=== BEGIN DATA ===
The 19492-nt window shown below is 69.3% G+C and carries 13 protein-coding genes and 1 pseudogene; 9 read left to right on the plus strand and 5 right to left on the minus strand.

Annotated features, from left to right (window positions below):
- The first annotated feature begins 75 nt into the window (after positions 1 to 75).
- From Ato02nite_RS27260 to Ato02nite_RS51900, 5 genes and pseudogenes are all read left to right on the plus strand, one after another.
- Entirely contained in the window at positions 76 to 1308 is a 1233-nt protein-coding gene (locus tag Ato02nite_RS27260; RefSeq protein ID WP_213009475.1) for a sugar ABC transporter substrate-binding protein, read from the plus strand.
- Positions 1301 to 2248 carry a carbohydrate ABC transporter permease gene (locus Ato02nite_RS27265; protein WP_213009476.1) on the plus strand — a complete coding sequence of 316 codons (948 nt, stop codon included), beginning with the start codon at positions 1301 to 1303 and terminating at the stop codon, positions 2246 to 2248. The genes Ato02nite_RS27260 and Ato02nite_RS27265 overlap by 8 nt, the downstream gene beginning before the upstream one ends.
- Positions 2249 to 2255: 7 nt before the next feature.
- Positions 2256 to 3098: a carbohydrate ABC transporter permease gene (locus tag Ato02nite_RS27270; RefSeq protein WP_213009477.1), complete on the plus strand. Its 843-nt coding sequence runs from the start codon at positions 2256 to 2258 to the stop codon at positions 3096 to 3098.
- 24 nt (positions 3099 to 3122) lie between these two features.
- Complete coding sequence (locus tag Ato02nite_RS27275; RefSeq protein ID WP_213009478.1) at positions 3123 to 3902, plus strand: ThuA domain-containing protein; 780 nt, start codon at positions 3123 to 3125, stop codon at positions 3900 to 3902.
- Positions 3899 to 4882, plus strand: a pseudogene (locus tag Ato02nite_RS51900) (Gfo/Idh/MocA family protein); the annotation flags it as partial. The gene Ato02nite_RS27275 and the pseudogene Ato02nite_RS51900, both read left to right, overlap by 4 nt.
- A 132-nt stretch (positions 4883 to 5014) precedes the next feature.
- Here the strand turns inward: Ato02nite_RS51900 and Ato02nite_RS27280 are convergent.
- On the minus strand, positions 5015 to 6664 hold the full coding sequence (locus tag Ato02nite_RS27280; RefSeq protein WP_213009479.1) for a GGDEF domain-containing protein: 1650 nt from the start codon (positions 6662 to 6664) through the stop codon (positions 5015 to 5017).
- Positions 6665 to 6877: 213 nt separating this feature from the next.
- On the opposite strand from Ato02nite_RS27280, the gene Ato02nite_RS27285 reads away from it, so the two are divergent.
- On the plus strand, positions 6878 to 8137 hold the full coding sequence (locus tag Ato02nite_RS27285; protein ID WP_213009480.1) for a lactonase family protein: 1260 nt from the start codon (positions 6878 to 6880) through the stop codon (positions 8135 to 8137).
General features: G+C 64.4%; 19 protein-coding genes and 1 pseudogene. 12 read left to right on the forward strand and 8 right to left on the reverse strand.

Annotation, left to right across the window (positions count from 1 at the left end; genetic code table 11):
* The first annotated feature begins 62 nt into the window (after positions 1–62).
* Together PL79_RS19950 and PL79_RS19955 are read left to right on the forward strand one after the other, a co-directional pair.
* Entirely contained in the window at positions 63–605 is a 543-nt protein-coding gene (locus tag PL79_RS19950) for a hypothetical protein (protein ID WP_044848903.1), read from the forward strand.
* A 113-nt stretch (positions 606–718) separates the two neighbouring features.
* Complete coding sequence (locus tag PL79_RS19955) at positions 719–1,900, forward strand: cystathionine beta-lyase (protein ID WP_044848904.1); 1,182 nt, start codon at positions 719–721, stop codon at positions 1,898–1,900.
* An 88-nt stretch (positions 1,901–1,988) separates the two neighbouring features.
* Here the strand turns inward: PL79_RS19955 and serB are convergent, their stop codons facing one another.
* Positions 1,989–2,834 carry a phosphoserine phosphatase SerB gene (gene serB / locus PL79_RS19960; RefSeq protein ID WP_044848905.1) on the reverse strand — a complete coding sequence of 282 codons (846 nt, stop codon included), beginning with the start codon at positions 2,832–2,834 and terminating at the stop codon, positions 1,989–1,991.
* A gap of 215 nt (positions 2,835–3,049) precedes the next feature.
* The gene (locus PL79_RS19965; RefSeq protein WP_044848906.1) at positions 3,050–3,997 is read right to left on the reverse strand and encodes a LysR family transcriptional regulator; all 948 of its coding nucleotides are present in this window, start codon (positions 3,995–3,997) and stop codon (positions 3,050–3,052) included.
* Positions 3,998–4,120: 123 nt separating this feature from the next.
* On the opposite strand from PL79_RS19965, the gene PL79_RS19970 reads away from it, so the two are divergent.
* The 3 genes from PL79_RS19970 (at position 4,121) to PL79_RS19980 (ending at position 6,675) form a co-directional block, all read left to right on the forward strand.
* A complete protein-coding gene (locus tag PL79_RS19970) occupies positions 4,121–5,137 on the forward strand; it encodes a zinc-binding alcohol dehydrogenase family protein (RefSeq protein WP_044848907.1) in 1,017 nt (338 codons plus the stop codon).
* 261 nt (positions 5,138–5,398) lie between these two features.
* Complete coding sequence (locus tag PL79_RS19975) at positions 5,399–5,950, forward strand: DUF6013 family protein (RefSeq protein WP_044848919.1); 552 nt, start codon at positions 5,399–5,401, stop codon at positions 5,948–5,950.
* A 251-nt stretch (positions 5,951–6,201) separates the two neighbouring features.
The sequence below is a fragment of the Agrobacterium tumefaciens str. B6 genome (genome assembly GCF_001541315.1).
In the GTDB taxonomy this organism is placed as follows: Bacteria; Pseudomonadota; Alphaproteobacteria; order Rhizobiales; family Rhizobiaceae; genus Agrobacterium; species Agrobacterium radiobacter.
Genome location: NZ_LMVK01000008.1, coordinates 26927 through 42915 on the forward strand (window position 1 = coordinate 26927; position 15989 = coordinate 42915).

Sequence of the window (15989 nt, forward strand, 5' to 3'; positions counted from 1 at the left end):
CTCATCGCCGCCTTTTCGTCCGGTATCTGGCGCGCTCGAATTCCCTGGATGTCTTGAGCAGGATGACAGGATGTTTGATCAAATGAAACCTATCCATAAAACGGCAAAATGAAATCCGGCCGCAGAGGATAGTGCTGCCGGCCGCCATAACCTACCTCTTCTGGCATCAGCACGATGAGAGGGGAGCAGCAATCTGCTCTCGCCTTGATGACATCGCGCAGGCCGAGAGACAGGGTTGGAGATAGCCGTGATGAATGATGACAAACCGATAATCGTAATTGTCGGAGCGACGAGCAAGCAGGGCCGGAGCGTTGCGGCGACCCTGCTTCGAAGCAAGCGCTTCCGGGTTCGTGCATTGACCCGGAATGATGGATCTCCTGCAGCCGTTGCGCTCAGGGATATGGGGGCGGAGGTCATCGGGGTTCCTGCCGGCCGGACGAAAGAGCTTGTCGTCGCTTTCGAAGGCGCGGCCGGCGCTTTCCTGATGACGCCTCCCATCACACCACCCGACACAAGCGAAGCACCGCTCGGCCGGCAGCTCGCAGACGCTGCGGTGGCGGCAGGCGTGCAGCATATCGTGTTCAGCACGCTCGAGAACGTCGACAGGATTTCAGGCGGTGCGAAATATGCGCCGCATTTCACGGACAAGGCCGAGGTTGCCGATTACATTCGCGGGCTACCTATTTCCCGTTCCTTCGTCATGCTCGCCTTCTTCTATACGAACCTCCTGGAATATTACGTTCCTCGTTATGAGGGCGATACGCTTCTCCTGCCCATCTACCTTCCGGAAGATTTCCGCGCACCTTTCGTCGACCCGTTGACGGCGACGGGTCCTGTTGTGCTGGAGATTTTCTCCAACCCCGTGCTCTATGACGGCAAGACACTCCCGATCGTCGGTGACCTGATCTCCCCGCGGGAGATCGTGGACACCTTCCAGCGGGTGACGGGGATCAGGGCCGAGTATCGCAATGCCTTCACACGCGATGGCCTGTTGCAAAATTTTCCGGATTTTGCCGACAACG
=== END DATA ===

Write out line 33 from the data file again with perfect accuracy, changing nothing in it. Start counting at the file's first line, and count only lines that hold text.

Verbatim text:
* A complete protein-coding gene (locus tag PL79_RS19970) occupies positions 4,121–5,137 on the forward strand; it encodes a zinc-binding alcohol dehydrogenase family protein (RefSeq protein WP_044848907.1) in 1,017 nt (338 codons plus the stop codon).